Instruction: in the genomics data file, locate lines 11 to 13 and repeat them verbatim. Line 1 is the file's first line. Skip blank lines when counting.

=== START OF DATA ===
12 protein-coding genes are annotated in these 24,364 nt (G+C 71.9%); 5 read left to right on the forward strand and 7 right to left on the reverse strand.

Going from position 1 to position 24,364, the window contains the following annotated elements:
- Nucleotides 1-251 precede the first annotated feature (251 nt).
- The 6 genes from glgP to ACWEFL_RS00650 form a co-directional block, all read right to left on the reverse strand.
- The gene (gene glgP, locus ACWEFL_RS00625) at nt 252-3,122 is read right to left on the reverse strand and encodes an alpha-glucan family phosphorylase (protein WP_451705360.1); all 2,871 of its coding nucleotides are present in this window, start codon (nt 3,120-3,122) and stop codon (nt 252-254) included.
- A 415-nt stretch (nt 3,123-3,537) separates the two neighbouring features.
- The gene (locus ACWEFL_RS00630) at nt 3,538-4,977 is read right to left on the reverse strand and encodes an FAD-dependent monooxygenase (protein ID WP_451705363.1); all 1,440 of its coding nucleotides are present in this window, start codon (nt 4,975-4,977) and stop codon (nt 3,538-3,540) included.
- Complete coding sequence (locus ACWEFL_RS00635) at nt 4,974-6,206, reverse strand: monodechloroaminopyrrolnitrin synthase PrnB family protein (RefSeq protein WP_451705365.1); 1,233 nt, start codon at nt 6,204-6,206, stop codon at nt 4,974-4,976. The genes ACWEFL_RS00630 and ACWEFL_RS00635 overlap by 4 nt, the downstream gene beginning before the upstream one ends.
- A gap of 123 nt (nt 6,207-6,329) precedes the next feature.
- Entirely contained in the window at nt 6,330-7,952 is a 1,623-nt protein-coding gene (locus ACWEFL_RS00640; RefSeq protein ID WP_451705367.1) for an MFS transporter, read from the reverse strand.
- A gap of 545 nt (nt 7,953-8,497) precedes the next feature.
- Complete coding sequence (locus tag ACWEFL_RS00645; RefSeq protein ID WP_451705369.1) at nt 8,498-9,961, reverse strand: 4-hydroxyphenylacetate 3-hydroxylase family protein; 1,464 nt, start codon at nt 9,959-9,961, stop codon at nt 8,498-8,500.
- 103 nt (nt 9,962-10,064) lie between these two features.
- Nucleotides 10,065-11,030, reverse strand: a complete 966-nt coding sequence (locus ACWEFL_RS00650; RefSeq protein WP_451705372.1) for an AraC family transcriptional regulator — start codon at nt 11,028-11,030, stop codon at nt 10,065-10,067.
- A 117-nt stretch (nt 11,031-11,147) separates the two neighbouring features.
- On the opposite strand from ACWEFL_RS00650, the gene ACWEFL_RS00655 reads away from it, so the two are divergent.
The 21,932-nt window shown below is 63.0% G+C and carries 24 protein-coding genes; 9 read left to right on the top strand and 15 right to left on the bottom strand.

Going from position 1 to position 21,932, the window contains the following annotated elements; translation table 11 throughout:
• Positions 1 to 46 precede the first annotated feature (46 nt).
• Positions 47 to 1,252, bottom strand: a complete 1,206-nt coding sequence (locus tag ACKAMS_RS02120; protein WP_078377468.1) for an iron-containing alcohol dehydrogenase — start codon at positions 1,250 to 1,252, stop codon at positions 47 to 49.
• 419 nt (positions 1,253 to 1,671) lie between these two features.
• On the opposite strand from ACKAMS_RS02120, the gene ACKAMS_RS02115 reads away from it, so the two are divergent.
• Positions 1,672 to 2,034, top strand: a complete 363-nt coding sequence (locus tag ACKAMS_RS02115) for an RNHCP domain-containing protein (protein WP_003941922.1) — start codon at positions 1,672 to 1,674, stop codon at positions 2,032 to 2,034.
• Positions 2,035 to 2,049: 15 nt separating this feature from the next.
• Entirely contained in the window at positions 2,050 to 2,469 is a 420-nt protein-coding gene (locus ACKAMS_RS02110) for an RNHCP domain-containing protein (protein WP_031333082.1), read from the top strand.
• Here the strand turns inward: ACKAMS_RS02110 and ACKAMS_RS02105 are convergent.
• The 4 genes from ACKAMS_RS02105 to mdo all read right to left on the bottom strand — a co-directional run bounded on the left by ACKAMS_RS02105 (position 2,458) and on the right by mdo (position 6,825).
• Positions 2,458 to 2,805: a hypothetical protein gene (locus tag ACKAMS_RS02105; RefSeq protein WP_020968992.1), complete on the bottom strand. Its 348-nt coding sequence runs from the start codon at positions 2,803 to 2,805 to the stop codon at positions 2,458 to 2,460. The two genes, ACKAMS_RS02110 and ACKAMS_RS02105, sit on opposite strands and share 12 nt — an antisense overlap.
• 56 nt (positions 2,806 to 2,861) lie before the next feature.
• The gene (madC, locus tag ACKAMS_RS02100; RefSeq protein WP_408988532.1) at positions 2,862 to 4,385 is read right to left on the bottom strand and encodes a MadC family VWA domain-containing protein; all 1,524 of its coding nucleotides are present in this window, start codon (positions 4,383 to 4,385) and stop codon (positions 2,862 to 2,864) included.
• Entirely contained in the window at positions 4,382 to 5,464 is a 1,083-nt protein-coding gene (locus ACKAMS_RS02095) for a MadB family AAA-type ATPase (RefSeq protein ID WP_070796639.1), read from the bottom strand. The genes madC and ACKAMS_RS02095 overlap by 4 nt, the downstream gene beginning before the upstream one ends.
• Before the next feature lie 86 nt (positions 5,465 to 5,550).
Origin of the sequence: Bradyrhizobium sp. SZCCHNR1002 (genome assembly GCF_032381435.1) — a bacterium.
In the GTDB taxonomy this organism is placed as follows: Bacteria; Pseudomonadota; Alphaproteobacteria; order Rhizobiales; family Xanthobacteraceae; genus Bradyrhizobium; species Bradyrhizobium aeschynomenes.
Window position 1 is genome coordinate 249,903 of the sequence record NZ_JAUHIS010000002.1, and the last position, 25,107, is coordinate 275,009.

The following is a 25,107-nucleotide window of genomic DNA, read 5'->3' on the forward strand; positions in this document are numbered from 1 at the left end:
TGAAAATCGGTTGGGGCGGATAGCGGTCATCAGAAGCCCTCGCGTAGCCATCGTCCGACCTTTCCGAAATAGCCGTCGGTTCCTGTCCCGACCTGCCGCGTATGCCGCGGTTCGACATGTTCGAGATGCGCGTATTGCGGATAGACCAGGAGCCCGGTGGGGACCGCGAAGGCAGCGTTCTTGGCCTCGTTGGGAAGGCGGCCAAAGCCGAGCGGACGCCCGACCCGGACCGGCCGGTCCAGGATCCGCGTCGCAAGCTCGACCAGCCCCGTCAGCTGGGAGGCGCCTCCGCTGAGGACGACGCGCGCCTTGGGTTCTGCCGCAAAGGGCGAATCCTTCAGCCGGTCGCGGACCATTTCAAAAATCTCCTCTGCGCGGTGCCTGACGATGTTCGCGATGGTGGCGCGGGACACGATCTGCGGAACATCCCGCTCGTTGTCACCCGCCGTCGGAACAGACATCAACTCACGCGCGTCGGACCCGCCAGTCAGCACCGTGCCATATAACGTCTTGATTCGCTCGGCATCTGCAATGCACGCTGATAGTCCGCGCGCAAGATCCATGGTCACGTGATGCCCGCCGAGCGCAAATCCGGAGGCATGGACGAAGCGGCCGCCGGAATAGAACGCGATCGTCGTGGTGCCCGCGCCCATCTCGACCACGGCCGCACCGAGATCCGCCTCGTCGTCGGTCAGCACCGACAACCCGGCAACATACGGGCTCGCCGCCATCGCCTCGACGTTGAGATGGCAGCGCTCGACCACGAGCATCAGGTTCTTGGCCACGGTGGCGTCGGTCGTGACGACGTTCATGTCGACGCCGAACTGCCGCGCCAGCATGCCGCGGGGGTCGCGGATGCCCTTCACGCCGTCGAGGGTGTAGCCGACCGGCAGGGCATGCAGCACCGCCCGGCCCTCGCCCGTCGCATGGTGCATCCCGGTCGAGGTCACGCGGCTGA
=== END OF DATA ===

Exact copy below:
- A gap of 545 nt (nt 7,953-8,497) precedes the next feature.
- Complete coding sequence (locus tag ACWEFL_RS00645; RefSeq protein ID WP_451705369.1) at nt 8,498-9,961, reverse strand: 4-hydroxyphenylacetate 3-hydroxylase family protein; 1,464 nt, start codon at nt 9,959-9,961, stop codon at nt 8,498-8,500.
- 103 nt (nt 9,962-10,064) lie between these two features.